White space or negative space is the empty space between and around the component of design ( typography, drawn lines, images, etc.) or page layout (between paragraphs, pictures, buttons, icons and other items) on your web page. Many times it gets ignored by us.
UI designer knows very well the importance of negative space because it is the area that draws attention to, and make more attention to the actual subject. white space might cause problems between designer and clients. Design theory promotes the use of white space for grace and ensuring a quality user experience. It’s a sad thing that many clients and managers consider white space as a waste. They think it could be used to stuff more information or design elements.
On the other side, white space is a great way to balance design elements and arrange content in a better way to improve visual experience. Also, People get frustrated when attacked by lots of information. Try to understand we are humans not machines. negative space makes us calm and lets us breathe when we read.
Micro Vs. Macro White Space: –
Micro white space: –
The small space between design or visual elements is micro white space. You can find it between lines and paragraph. The space between grid images and that is used for separate menu links. So it directly effects on content readability. For example, margin and line space surrounding paragraphs affect the user’s reading speed.
Macro White Space: –
The large space between main layout components and the space surrounding the design layout. You find in most of the website the macro white space to the right and the left side of the page.
The best example of a website that applies macro white space in a very effective manner is Google.com.
If you notice Google.com looks so simple and that’s the power of the site. Because there’s no clutter, you have to less work for your eyes and mind. Your mindset is very clear why are you here to search something.
Google.com is one of the first websites to use of white space. In past internet connection were very slow. participants in user tests would wait for the page to download. By user test, Google gets to know that they were not used to seeing that much white space on the screen. so they decided to add a copy of the notice at the bottom of the page to understand user that the page is being loaded.
Why White space you should use?
Content – If the content is more in the layout, then the chance of macro negative space will be less and the volume of micro white space will increase.
Design – The ratio between micro and macro negative space in the layout is influenced by UI design. This can be unfair to one type of white space over another kind of layout.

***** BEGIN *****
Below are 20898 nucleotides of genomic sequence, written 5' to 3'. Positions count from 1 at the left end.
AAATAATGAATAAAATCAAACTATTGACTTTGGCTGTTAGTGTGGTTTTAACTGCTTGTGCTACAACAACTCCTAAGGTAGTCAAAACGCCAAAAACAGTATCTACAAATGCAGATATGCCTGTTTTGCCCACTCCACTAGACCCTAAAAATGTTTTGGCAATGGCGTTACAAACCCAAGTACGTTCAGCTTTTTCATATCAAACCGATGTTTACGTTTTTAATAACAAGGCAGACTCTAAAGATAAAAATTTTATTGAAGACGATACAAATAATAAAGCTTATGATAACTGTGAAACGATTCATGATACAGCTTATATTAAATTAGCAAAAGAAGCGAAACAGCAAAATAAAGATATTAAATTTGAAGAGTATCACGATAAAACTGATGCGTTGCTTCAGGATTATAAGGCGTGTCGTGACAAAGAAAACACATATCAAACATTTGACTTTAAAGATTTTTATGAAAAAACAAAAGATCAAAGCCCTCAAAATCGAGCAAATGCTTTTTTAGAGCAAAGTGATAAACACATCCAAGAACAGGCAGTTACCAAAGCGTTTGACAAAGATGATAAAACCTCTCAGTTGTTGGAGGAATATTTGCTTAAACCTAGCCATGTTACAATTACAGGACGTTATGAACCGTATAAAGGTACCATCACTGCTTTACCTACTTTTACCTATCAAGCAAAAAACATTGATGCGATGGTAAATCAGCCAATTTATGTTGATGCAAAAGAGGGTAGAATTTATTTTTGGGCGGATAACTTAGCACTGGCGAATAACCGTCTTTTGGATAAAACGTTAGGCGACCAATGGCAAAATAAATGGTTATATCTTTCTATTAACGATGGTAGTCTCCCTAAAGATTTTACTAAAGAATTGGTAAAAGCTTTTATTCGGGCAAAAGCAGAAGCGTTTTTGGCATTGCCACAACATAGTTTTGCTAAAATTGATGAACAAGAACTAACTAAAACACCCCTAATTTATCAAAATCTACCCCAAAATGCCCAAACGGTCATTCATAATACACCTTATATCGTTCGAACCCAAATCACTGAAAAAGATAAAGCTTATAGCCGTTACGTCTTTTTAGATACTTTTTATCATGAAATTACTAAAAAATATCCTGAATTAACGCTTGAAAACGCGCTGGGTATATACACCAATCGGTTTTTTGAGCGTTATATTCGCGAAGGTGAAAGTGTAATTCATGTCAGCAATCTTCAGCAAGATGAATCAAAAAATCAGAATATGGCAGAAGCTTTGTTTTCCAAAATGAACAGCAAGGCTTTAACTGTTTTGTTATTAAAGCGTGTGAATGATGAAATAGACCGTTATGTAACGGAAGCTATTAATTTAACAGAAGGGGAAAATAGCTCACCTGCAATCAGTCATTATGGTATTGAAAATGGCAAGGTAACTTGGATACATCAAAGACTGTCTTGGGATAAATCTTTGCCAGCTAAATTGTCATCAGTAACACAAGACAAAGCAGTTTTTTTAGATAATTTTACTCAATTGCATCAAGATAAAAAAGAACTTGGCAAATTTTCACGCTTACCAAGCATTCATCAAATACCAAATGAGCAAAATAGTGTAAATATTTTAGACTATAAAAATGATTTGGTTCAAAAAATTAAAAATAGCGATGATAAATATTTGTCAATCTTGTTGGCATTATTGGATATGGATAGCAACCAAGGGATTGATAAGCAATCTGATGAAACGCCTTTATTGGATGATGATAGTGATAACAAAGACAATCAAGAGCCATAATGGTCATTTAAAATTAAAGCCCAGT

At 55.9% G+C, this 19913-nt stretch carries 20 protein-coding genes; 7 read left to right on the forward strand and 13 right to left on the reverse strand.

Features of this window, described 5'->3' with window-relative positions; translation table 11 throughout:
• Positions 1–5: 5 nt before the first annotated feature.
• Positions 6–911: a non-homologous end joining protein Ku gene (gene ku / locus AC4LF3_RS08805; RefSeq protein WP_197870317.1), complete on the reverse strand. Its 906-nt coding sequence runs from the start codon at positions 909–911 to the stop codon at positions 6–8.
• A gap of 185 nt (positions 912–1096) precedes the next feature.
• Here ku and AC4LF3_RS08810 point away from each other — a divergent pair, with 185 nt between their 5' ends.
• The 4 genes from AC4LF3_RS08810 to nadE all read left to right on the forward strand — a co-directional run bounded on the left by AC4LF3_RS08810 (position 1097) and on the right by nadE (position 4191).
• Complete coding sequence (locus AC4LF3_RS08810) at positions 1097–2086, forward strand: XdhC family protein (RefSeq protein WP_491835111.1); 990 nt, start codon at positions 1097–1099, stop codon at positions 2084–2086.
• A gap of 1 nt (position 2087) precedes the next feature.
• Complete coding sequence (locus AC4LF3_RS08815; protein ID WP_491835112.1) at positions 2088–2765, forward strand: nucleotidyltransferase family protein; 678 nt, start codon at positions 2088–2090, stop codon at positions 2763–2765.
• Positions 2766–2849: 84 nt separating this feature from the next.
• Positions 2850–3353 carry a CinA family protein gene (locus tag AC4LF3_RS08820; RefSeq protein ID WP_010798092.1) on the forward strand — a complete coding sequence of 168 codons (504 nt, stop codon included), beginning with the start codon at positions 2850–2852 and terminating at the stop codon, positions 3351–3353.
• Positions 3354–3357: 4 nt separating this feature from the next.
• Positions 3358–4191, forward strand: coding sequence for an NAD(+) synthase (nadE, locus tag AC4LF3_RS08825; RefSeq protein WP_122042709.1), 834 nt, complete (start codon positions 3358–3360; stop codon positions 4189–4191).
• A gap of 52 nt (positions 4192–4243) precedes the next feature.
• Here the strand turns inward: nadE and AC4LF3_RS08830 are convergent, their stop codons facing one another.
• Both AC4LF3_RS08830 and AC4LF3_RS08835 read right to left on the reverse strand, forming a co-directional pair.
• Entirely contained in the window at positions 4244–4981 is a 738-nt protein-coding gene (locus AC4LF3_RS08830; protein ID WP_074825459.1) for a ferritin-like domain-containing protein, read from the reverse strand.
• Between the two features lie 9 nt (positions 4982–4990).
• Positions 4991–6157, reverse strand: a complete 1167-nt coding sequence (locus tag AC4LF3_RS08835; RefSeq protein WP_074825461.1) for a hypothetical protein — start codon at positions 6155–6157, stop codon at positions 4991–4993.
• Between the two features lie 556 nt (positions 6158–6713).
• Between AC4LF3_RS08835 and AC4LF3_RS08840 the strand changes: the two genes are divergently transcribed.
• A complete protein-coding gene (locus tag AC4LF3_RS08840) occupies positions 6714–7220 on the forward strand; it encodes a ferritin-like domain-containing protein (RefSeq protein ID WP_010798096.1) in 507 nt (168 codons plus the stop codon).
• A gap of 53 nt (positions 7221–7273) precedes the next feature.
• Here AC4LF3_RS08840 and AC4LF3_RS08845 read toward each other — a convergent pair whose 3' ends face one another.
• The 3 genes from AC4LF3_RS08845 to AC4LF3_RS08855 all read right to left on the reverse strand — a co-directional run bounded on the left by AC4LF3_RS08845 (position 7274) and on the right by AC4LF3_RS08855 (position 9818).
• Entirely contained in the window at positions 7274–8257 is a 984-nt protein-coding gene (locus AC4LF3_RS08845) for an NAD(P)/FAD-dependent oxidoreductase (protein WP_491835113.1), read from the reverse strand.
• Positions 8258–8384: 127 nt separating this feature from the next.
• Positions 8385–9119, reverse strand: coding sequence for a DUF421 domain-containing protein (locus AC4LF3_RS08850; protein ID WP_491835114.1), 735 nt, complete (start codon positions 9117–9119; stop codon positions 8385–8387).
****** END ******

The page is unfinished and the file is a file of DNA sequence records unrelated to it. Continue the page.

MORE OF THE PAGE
User – Using demographic information (age, education, gender, etc) we can know the right balance of macro and micro white space for the specific audience.
Branding – You just take an idea of company’s budget and the quality of the product by seeing the negative space of a website. Here is some best example of websites that support this theory such as BBC, Apple & Mercedes Benz.
Here is an image below of BBC website showing both macro and micro white space.
Active Vs. Passive White space
Active white space – It is the space used to improve page structure by guiding the user about the content.
Passive white space – It is the space applied to give pleasure through the beauty of layout without guiding the user about the content and flow.
The image above shows the difference between active and passive negative space.
- On the left side, we see a text in a very compressed and squeezed manner. There is no negative space between the paragraph and characters etc. and the user experience is very tough to read.
- In the middle one, we have some passive negative space. so the user experience is much better than the first one.
- On the right-hand side, we have some active negative space also to guide our user with the content. Active negative space may improve the page structure by improving readability.
Best Practices to use Negative space in your website
If I say honestly. it is the concept we use according to our purpose. For example, if your purpose is call-to-action (learn more or buy now or download type of button) Or the primary messaging. The apple.com is the best example for white space.
Contrary, an e-commerce website doesn’t have a much bigger option for negative space and there they have lot’s of content to be squeezed. Still, there is some need for negative space, not luxurious like previous one.
1. Assign 15 points to grab user attention.
Source: Here we take an example of MailChimp website.
Every item you add to a page costs 1 point. If you have several things to say to your user, so you cannot say everything on a homepage. You use different-different pages to Conway your point and don’t need to push out your Negative space.
2. Prioritise clarity and Readability
The two important aspect to keep in your mind when optimizing the text content is Paragraph margins and line spacing. Line spacing improves the clarity of body text. Larger the spacing, better the user experience while reading. But if you do too much spacing, it can break the unity and looks disconnected.
3. Break out the empty space
Using contrast colour, dissimilar font size, and asymmetrical white space to add style in the layout.
4. Negative space serves the purpose
Please through beauty is only one side of negative space, the other bigger side is to make a messaging or call to action more important. You can just validate by user test whether or not one is able to achieve.
Heatmap tool with a high interaction on call to action is obviously the first choice for UX designer.
Source: hotjar heatmap
Consequently, Whitespace isn’t an empty canvas, it’s a powerful design tool. How much white space should be used to create a good layout requires more practice.